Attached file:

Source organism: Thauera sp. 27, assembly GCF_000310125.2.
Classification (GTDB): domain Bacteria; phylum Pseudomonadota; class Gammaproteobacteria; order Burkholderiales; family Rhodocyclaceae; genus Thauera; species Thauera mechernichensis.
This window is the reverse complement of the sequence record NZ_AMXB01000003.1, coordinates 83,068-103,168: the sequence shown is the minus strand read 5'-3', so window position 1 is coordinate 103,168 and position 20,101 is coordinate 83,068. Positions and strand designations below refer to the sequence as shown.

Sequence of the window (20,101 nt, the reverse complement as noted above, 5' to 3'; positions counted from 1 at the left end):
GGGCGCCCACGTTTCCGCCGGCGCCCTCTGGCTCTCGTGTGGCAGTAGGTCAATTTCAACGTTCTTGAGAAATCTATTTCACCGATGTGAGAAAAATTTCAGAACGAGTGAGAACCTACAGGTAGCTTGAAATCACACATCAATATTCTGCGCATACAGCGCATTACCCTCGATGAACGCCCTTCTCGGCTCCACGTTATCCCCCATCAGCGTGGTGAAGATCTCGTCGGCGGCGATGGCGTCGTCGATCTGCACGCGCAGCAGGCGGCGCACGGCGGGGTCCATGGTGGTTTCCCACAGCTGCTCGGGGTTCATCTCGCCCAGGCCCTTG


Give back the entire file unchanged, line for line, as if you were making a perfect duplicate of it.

Source organism: Thauera sp. 27, assembly GCF_000310125.2.
Classification (GTDB): domain Bacteria; phylum Pseudomonadota; class Gammaproteobacteria; order Burkholderiales; family Rhodocyclaceae; genus Thauera; species Thauera mechernichensis.
This window is the reverse complement of the sequence record NZ_AMXB01000003.1, coordinates 83,068-103,168: the sequence shown is the minus strand read 5'-3', so window position 1 is coordinate 103,168 and position 20,101 is coordinate 83,068. Positions and strand designations below refer to the sequence as shown.

Sequence of the window (20,101 nt, the reverse complement as noted above, 5' to 3'; positions counted from 1 at the left end):
GGGCGCCCACGTTTCCGCCGGCGCCCTCTGGCTCTCGTGTGGCAGTAGGTCAATTTCAACGTTCTTGAGAAATCTATTTCACCGATGTGAGAAAAATTTCAGAACGAGTGAGAACCTACAGGTAGCTTGAAATCACACATCAATATTCTGCGCATACAGCGCATTACCCTCGATGAACGCCCTTCTCGGCTCCACGTTATCCCCCATCAGCGTGGTGAAGATCTCGTCGGCGGCGATGGCGTCGTCGATCTGCACGCGCAGCAGGCGGCGCACGGCGGGGTCCATGGTGGTTTCCCACAGCTGCTCGGGGTTCATCTCGCCCAGGCCCTTG